# Complexity Explorer Santa Fe Institute ## Introduction to Renormalization

• Introduction
• Coarse graining Alice and Dinah
• Coarse graining part I - Clustering algorithms
• Coarse graining part II - Entropy
• Markov Chains
• Mathematics of coarse grained Markov chains
• Mathematics of Coarse grained Markov Chains: The General Case
• A puzzle: origin of the slippy counter
• Where we are so far
• Cellular Automata: Introduction
• Israeli and Goldenfeld; projection and commuting diagrams
• Networks of Renormalization
• Coarse-graining the Lattice
• From Quantum Electrodynamics to Plasma Physics
• Conclusion: Keeping the things that matter
• Homework

#### 4.6 Ising Model Simulations » Quiz Solution

1. When beta is at the non-zero, but finite, fixed point, what happens when you coarse-grain:

A. the little islands where nodes all share the same value get smaller and smaller, and it looks like television snow.

B. fluctuations away from a uniform +1 or uniform -1 state get smaller and smaller, and the system is dominated by one state or the other.

C. little islands shrink, but there are larger islands of correlation that scale down to take their place. There are fluctuations on all scale, in a uniform "fractal" pattern.

D. none of the above.

Answer: (C). At this critical point, the system maintains the same level of correlation (beta value) no matter how far you zoom out. We'll see this in action in the final lecture of this unit.

2. The three models in Douglas Ashton's simulation look pretty similar in terms of their correlations at first. What happens to make them look different?

A. we evolve them forward dynamically, and they move to different configurations.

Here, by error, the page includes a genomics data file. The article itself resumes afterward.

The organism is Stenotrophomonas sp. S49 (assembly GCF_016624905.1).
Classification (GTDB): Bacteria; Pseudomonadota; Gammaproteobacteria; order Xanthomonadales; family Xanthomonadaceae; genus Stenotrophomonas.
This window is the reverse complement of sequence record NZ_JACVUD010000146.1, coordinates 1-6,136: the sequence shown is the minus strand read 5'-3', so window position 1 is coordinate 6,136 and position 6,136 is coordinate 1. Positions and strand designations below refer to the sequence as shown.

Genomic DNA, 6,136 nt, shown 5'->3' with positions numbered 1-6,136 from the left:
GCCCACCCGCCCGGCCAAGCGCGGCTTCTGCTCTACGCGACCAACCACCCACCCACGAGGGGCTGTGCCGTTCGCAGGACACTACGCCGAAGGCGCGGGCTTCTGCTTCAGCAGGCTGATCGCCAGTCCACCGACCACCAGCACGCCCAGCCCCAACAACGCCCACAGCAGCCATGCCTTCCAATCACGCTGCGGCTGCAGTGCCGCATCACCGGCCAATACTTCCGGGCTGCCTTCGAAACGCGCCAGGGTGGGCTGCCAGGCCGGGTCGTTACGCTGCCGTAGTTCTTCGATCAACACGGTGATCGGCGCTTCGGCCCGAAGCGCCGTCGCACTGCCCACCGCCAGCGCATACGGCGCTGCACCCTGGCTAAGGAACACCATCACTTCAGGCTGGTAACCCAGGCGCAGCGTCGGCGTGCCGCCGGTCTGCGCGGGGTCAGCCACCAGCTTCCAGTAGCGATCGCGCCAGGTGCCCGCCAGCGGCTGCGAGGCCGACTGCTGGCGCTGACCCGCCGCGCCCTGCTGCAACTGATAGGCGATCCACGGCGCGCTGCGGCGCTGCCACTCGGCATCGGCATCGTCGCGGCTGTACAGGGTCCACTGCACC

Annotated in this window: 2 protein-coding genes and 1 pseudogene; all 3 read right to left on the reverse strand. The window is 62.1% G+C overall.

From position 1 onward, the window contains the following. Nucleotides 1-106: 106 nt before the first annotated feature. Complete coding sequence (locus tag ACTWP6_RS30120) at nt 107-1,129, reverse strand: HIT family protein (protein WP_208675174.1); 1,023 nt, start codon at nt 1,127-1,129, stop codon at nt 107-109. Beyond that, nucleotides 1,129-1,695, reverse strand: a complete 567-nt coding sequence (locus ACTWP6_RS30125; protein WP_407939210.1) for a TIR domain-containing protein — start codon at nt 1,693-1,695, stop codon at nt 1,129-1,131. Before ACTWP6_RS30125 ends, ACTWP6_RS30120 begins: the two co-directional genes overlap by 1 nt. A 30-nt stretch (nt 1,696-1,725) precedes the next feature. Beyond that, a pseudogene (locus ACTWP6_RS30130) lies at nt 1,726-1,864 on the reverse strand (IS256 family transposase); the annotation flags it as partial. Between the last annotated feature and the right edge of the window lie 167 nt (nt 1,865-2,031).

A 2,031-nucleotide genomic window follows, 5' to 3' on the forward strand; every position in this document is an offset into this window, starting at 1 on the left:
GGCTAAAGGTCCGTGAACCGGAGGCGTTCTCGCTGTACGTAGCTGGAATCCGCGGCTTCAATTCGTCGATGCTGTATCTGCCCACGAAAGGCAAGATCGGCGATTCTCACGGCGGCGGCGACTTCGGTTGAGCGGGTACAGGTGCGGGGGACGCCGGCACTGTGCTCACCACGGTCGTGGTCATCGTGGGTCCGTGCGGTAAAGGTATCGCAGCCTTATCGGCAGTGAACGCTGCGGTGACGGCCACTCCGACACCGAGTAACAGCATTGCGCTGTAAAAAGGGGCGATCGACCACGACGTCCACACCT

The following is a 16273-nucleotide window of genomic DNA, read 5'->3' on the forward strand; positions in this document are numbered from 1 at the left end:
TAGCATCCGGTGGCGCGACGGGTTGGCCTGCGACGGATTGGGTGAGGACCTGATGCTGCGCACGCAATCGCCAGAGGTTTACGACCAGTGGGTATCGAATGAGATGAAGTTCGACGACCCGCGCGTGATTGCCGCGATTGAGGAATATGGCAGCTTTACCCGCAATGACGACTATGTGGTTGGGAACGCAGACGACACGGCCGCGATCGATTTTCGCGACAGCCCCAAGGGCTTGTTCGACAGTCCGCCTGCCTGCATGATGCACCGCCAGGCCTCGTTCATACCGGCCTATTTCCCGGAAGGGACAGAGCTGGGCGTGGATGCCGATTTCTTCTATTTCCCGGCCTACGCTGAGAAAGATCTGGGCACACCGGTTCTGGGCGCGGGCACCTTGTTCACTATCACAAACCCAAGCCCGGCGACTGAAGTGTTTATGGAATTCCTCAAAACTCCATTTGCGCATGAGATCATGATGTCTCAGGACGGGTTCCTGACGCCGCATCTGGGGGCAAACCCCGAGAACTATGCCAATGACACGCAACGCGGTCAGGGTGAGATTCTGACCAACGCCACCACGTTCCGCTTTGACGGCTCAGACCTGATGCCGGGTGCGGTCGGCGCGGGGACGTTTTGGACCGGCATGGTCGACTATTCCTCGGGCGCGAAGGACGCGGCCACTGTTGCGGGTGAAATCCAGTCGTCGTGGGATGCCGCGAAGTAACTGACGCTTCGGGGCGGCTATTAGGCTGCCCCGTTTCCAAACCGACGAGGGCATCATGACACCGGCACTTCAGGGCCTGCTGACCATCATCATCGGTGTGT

B. they look the same in a little zoomed in patch, but if we zoom out and look on larger scales, we can see that they have very different large-scale properties

C. we alter them by hand, showing the effect of changing beta.

D. none of the above

Answer: (B). In each of the three cases, Douglas has run a simulation and just taken one image -- basically, sampling the joint probability distribution for each of the three models. There's no dynamical evolution shown here, and nobody is changing the models by hand to become more different. Locally, the models look very similar. But if we zoom out to larger scales -- i.e., if we repeatedly do a decimation transformation, dropping half of the points out and moving the others closer together (so more and more of the image can fit on the screen), we see that they're very different on large scales. The effective beta parameter goes either to zero (totally correlation), or to infinity (totally decorrelated), or (if precisely poised at the critical temperature) it remains the same, self-similar on all scales.